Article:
On Tuesday, Dzmitry Matsukevich gave a talk on “Control and Manipulation of Cold Molecular Ions”. He just arrived here at the CQT, coming from Christopher Monroe’s Trapped Ion Quantum Information Group at the University of Maryland.
Cold molecules can be used to study:
• Quantum information
• Precision measurements
• Quantum chemistry
• Strongly interacting degenerate gases
But most work uses neutral molecules; work on cold molecular ions is a bit new. The advantage of working with ions is that since they’re electrically charged, they can be trapped in radio-frequency Paul traps. This allows them to be isolated from the environment for days or weeks, and methods developed for ion trap quantum computations can be applied to them. On the downside, it’s hard to find spectroscopic data on most molecular ions.
Molecules and molecular ions can wiggle in various ways, with different characteristic frequencies:
• Vibrational modes: about 30 terahertz
• Rotational modes: about 10-100 gigahertz
• Hyperfine modes: about 1 gigahertz
Room temperature corresponds to a frequency of about 6.25 gigahertz, so lots of modes are excited at this temperature. To make molecular ions easier to understand and manipulate, we’d prefer them to jump around between just a few modes: those of least energy. For this, we need to cool them down.
How can we do this? Use sympathetic cooling: our molecules can lose energy by interacting with trapped atomic ions that we keep cool using a laser!
(It might not be obvious that you can use a laser to cool something, but you can. The most popular method is called Doppler cooling. It’s basically a trick to make moving atoms more likely to emit photons than atoms that are standing still.)
Once our molecular ions are cold, how can we get them into specific desired states? Use a mode locked pulsed laser to drive stimulated Raman transitions.
Huh? As far as I can tell, this means “blast our molecular ion with an extremely brief pulse of light: it can then absorb a photon and emit a photon of a different energy, while itself jumping to a state of higher or lower energy.”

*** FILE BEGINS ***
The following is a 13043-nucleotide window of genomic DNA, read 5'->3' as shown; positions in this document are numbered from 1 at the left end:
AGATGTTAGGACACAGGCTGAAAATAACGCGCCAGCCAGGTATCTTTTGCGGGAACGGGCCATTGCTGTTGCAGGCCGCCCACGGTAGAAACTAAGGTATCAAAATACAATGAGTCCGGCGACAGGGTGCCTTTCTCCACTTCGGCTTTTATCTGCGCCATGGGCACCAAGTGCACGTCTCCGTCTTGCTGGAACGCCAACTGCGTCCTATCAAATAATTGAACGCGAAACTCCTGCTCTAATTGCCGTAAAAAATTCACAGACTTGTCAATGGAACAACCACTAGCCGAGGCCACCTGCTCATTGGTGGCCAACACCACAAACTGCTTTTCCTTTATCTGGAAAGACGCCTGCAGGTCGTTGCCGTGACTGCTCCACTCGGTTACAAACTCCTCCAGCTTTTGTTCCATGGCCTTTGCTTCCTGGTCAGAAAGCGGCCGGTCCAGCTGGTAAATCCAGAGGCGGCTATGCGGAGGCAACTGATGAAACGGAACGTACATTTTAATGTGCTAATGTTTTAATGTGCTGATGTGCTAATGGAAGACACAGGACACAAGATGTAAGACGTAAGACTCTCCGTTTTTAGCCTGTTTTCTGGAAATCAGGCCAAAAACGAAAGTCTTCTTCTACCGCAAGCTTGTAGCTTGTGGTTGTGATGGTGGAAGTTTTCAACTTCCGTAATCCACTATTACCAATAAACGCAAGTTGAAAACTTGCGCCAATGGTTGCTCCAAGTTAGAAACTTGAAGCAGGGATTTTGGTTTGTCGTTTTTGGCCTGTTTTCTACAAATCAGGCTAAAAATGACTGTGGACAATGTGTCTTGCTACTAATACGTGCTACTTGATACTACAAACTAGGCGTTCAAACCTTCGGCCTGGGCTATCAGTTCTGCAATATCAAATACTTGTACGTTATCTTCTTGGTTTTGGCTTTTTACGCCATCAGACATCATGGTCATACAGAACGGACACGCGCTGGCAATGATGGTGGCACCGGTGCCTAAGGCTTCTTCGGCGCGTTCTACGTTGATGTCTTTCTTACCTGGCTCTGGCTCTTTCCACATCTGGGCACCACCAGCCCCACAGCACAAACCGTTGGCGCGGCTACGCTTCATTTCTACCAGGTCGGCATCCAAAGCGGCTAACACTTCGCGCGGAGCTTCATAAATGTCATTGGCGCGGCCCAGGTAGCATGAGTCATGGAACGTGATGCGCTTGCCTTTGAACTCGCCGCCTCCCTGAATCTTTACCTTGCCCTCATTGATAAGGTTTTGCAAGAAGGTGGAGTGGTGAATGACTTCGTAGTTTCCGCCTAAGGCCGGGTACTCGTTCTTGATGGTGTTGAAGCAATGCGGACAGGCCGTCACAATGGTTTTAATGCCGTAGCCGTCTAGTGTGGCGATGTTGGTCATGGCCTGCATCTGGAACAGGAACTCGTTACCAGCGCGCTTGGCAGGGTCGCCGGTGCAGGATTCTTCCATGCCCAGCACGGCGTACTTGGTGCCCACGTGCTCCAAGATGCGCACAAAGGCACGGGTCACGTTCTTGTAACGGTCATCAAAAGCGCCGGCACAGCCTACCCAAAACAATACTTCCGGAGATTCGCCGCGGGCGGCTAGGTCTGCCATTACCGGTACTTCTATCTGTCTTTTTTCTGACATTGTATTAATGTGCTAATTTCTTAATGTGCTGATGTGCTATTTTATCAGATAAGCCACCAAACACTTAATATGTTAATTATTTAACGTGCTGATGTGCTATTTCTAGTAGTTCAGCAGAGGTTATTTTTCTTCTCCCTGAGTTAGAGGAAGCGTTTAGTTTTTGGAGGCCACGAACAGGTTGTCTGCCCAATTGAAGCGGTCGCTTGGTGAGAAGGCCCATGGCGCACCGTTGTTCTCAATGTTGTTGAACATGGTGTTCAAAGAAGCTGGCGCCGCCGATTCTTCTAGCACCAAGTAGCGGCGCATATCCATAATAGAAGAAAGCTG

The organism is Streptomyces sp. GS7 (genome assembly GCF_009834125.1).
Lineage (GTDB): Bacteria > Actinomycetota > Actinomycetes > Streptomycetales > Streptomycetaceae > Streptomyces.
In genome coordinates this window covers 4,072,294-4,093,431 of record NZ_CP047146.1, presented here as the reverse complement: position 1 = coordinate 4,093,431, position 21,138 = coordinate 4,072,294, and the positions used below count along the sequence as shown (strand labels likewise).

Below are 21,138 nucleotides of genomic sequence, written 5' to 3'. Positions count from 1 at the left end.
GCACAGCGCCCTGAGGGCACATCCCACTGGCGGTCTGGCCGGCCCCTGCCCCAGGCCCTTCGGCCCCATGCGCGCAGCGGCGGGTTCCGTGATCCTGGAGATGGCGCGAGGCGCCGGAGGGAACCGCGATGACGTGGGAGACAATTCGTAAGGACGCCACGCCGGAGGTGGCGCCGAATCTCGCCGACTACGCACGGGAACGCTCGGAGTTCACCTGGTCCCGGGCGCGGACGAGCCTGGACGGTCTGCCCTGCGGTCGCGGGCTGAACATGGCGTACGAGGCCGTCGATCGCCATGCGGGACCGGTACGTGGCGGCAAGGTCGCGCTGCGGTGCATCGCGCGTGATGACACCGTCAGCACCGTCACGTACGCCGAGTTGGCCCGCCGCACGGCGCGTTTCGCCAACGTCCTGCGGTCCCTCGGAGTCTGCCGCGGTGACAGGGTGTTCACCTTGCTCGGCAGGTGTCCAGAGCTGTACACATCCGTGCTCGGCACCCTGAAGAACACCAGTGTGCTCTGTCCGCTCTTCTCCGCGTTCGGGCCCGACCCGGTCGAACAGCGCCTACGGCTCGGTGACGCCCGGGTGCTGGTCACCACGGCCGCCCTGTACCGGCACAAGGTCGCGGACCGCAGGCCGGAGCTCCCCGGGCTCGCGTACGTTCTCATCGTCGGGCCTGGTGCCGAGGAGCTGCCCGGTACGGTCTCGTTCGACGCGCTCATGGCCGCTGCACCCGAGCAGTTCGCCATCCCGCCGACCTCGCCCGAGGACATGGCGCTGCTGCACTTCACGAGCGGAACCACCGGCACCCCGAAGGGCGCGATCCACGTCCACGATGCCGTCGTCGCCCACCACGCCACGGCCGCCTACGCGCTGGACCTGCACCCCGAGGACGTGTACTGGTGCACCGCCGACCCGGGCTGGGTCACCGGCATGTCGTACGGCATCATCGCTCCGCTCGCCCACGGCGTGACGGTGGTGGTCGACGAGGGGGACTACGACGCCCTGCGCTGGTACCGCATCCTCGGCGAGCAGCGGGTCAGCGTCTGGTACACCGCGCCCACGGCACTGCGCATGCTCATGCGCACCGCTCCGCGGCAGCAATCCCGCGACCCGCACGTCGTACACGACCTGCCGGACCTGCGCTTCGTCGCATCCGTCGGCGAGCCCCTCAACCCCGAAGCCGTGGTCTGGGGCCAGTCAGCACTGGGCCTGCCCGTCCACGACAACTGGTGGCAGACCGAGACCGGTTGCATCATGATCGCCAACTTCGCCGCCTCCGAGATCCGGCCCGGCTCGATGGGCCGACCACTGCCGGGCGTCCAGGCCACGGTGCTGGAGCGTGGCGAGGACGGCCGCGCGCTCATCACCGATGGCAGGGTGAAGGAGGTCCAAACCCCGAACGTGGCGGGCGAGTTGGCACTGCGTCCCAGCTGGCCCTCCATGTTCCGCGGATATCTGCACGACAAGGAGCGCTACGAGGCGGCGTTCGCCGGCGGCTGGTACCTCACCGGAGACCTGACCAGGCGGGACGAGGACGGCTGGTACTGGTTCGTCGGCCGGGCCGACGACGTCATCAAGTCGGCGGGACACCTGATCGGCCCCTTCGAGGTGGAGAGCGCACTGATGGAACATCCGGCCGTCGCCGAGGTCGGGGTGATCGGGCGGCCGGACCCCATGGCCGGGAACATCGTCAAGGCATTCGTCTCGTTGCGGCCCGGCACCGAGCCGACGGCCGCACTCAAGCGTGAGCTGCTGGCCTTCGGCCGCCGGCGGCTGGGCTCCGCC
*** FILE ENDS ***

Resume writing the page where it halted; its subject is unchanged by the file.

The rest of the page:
Here “extremely brief” can mean anywhere from picoseconds (10-12 seconds) to femtoseconds (10-15 seconds).
Once we’ve got our molecular ion in a specific state, it’ll get entangled with neighboring atomic ions thanks to their collective motion. This lets us try to implement quantum logic operations. There’s a large available Hilbert space: many qubits can be stored in a single molecule.
This paper shows how to use stimulated Raman transitions to create entangled atomic qubits:
• D. Hayes, D. N. Matsukevich, P. Maunz, D. Hucul, Q. Quraishi, S. Olmschenk, W. Campbell, J. Mizrahi, C. Senko, and C. Monroe, Entanglement of atomic qubits using an optical frequency comb, Phys. Rev. Lett. 104 (2010) 140501.
Precision control of molecular ions also lets us do precision measurements! Hyperfine modes depend on the mass of the electron and the fine structure constant. Vibrational and rotational modes depend on the mass of the proton. This allows accurate measurement of the ratio of the proton and electron mass.
(People looking at quasars in different parts of the sky see different drifts in the fine structure constant. One observation in the Northern hemisphere sees the fine structure constant changing, while one in the Southern hemisphere sees that it’s not. It’ll probably turn out nothing real is happening — at least that’s my conservative opinion — but it’s worth studying.)